#5: Better > Bitter 🤷🏾‍♂️

Unlearning, financial freedom, ideas that changed my life..

Happy Monday! Last Sunday I attended a Tea with Strangers session and I had the most rewarding conversation with the host. Before the event, we didn’t know each other’s names but the way we connected amused me. We shared our experiences on working in the USA as an immigrant, tech & entrepreneurship culture, white supremacy, childhood trauma and how we are learning to deal with it. I encourage everyone to check out Tea with Strangers and I am certain that you’ll have a very satisfying time. The key lesson I learned here is that people are nice, give them a chance. In this week’s edition, I am sharing some articles about unlearning, financial freedom and ideas from the people I admire the most. As always grab a coffee, get comfortable, play some lo-fi music, and enjoy edition #5.

Quote of the week

If we only wanted to be happy, it would be easy; but we want it to be happier than other people, which is almost always difficult, since we think them happier than they are. - Charles de Montesquieu

1.Decisions, Discomfort and Confrontation

  • We stumble into things seemingly by accident and they seem random, but they aren’t.

  • You look at where you’re going and where you are and it never makes sense, but then you look back at where you’ve been and a pattern seems to emerge.

  • Most of us prefer to avoid confronting emotional things directly and instead retreat to our own safe place to reflect or heal or be angry.

  • If I could offer one piece of advice to others it would be to always confront, always tackle the hard things, always say something, even if you don’t know what to say. Be the bumbling fool. Be the one who articulates that which you cannot articulate. Be the one who stops an out-of-control cycle from the risk of crashing.

2.Unlearning the first 20 years of my life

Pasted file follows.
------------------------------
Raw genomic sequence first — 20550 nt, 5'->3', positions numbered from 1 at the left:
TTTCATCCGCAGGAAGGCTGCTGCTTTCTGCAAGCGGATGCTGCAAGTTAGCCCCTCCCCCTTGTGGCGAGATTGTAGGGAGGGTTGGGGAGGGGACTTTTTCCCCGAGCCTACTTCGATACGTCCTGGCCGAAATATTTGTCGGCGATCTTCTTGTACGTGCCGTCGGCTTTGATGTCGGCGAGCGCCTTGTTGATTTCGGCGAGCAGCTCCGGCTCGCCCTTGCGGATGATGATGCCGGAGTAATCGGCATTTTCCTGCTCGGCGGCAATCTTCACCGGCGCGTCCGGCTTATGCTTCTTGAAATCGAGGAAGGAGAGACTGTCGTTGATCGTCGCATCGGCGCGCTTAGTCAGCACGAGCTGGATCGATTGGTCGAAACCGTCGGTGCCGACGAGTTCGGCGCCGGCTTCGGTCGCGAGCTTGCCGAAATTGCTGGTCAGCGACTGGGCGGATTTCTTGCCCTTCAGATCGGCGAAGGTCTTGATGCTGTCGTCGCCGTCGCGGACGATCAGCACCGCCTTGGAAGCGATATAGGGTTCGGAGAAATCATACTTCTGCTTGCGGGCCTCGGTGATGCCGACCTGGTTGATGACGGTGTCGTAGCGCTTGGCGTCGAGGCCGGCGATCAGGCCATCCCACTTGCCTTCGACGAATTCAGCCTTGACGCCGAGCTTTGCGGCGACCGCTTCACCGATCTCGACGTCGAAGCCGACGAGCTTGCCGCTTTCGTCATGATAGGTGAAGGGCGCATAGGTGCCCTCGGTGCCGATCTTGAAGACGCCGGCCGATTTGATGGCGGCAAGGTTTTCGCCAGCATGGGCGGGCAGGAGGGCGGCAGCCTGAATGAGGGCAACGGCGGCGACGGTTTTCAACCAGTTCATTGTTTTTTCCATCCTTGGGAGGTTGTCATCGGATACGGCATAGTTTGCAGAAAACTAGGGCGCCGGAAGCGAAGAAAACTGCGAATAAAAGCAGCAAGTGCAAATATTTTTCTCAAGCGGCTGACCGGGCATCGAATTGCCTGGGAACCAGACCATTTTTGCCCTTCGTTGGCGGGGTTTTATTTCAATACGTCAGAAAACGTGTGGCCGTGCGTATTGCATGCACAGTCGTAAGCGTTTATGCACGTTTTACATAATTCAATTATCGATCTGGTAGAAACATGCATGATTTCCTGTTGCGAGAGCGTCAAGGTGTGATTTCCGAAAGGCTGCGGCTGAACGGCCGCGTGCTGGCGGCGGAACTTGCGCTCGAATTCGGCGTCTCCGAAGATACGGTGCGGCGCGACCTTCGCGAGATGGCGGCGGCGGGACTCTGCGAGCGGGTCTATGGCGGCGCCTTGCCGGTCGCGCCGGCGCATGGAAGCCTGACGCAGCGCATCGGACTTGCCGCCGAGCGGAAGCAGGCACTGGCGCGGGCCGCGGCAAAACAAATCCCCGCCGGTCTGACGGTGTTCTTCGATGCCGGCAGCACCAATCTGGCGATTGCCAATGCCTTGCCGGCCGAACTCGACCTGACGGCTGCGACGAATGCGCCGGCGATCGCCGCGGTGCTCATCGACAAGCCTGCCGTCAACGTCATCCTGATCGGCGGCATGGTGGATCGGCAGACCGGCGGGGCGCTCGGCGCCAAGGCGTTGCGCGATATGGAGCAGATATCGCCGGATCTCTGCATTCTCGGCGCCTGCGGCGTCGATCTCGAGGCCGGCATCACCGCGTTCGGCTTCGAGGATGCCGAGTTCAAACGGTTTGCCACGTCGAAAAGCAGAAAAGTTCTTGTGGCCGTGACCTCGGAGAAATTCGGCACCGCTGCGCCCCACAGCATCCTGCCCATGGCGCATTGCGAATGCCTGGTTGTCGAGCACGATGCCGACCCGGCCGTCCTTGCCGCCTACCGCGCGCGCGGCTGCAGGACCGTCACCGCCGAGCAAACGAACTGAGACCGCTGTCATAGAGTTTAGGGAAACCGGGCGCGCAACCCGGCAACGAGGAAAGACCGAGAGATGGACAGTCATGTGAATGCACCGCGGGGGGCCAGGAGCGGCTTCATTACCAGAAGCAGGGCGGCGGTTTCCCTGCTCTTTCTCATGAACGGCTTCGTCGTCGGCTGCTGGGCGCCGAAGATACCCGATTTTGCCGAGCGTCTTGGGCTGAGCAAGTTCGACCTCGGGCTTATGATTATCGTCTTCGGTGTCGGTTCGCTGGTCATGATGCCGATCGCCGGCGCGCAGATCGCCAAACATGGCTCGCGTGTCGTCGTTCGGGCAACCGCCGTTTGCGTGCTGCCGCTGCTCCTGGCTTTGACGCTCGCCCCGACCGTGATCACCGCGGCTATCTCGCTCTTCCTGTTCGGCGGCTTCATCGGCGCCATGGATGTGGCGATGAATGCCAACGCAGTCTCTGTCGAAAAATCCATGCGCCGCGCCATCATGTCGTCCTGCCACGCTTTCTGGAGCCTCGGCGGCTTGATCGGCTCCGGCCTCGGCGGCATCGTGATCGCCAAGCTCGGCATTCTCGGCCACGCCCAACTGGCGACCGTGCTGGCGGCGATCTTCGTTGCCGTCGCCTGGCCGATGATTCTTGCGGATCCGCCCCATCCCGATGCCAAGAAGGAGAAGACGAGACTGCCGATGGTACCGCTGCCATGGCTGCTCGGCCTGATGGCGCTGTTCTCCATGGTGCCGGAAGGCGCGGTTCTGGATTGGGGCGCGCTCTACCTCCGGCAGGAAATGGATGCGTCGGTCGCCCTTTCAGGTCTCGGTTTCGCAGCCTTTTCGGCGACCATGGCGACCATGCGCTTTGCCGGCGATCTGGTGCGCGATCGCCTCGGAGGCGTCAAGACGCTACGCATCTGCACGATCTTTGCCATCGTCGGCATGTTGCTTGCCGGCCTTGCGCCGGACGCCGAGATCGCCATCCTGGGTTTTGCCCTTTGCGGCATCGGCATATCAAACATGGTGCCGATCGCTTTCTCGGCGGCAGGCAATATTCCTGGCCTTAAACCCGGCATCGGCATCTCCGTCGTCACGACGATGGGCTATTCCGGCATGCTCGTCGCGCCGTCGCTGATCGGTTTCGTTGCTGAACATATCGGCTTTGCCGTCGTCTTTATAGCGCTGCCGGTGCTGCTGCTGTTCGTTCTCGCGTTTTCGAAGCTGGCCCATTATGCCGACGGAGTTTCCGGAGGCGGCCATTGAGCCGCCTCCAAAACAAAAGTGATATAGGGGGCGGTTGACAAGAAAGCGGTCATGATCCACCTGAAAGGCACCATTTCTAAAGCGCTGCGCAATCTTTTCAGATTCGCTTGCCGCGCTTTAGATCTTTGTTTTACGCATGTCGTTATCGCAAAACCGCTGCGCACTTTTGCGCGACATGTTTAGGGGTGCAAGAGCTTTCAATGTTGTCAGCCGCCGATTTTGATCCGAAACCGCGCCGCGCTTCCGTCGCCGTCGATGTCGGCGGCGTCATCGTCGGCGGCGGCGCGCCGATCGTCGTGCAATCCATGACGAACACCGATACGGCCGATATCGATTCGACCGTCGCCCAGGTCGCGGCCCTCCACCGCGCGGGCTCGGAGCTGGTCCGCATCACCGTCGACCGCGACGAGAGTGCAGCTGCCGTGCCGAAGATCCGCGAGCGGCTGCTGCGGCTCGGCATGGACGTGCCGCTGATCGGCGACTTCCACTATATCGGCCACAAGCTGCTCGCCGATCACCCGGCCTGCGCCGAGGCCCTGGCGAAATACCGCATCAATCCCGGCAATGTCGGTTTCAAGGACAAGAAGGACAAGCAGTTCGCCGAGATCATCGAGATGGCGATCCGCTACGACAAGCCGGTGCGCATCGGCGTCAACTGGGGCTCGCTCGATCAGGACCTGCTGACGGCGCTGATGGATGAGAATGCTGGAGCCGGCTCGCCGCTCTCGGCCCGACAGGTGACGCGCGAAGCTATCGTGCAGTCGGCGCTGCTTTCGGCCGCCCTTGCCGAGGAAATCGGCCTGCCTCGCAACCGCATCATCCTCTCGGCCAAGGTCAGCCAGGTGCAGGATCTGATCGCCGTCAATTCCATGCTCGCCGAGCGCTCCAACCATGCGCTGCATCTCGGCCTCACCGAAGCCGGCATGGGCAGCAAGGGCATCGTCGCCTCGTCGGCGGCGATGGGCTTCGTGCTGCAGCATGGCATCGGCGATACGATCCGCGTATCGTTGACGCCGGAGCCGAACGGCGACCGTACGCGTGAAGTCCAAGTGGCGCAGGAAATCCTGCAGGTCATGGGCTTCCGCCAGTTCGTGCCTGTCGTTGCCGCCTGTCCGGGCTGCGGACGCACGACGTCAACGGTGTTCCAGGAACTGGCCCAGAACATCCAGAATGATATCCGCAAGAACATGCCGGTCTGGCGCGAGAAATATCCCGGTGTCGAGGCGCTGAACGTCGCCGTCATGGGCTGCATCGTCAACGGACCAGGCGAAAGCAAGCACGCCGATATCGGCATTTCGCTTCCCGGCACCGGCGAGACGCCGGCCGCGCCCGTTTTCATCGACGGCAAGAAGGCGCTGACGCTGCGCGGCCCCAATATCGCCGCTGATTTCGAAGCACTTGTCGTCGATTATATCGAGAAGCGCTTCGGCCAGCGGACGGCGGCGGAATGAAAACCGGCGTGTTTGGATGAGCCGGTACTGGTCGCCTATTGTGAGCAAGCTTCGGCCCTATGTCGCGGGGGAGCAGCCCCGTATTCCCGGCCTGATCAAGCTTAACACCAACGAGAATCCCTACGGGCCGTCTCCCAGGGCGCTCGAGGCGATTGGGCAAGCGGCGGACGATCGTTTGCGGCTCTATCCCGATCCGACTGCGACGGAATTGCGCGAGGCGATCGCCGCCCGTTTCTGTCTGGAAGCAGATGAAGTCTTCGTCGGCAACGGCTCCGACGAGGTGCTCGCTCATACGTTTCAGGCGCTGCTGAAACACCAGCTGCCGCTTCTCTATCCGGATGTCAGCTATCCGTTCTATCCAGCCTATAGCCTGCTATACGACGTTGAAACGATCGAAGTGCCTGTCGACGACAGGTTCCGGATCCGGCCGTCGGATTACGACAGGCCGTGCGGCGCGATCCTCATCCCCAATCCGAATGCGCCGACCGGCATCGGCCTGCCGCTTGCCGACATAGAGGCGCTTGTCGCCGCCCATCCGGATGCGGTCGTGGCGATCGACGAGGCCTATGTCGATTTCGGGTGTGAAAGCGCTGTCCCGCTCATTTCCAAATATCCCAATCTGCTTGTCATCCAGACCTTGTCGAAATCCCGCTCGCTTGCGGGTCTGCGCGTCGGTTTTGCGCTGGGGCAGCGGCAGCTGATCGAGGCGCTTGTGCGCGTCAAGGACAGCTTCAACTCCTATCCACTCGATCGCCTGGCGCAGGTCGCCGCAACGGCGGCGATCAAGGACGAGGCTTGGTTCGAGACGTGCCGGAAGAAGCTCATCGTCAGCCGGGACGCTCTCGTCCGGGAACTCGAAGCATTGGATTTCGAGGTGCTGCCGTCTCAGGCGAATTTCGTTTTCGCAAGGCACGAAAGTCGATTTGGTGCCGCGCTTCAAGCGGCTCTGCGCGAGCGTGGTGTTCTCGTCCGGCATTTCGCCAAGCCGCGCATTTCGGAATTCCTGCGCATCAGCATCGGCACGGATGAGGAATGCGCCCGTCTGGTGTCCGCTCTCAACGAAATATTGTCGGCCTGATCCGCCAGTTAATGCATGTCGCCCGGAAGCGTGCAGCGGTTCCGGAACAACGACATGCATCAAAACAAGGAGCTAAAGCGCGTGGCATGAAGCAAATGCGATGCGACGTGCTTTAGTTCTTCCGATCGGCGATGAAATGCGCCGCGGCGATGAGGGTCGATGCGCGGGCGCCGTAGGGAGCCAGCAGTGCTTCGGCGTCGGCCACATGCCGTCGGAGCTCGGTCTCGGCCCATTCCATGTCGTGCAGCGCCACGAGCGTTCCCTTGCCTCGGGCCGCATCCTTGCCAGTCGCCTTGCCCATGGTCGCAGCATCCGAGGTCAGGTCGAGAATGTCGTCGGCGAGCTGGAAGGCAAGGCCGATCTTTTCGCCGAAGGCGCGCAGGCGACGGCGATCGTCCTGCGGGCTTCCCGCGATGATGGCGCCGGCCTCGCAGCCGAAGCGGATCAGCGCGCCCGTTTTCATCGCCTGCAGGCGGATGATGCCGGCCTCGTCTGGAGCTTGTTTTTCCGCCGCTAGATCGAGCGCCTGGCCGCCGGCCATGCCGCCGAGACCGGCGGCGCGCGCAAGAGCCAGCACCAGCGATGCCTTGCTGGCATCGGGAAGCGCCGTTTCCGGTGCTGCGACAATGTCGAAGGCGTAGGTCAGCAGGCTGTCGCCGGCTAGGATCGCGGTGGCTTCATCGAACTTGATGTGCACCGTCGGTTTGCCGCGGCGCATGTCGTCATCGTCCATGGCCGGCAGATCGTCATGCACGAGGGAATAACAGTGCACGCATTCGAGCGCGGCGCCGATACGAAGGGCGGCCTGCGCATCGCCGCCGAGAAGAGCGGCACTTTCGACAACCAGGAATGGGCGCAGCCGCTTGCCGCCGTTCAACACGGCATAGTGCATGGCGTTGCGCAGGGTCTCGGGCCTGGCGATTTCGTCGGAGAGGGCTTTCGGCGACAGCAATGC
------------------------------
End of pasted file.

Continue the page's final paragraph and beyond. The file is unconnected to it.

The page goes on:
• Our education system rewards memorization, answer-seeking and the pursuit of brand names to signal we are valuable. We are taught to hack bad tests in order to get good grades. However, the hacks we master in the first 20 years ironically lead to a sense of emptiness in adulthood.

  • First 20 years is like learning how to drive while always being told exactly where to go and when to get there. Suddenly, you’re handed the keys, and the ability to choose both the answers and the questions. Where do you want to go? What are you willing to give up? Who do you bring along?

3.Freedom isn't free: why financial freedom is a false goal

  • We chase financial freedom because we think "once I'm free from needing to work for money, I'll find happiness".

  • But happiness is simply the absence of desire. As Caed Budris says, “Happiness is the space between one desire being fulfilled and a new desire forming.”

  • Achieving financial freedom will not rid us of desire. After decades of desiring financial freedom, our desire will find something else to latch on to.

  • Instead of striving for freedom, strive to be in service of higher and higher ideals - of what you believe the world needs. Strive for climbing the ladder of purpose.

4.50 Ideas That Changed My Life - Must read!!!!

  • Mimetic Theory of Conflict: People who are similar are more likely to fight than people who are different. That’s why Civil Wars and family feuds create the worst conflicts. The closer two people are and the more equality between them, the greater the potential for conflict.

  • Demand Curves Slope Down: The harder something is to do, the fewer people will do it. For example, raise the price of a product and fewer people will buy it. Lower the price and more people will buy it. Economics 101.

  • Opportunity Cost: By reading this blog, you are choosing not to read something else. Everything we do is like this. Doing one thing requires giving up another. Whenever you explicitly choose to do one thing, you implicitly choose not to do another thing.

  • Parkinson’s Law: Work expands to fill the time available. People don’t want to look like they’re lazy, so they find extra tasks to tackle, even if they’re trivial. If you have six months to complete a project, it will take six months to complete. Set deadlines accordingly.

5. Tim Ferriss’ System for Mastering Any Skill Is Pure Genius

  • Make a systematic study of how to effectively do something.

  • Read until you can extract no more new insights.

  • Interview folks who have succeeded in the game you want to play, and ask very specific questions.

  • Be a collector of successful work. Keep a swipe file, look for patterns and analyze how they work.

  • Be a collector of successful work. Keep a swipe file, look for patterns and analyze how they work.

From this week, I’ll be sharing the book of the week, i.e the book I am reading primarily to create more accountability for myself and get cool recommendation from you folks. So, don’t hesitate to comment the book you’re reading or a book that has impacted you the most.

Book of the week: The Defining Decade by Meg Jay

That’s it for this week! Thank you for reading and I really appreciate your time and attention. Feel free to comment or shoot me a message if you found anything interesting in this edition.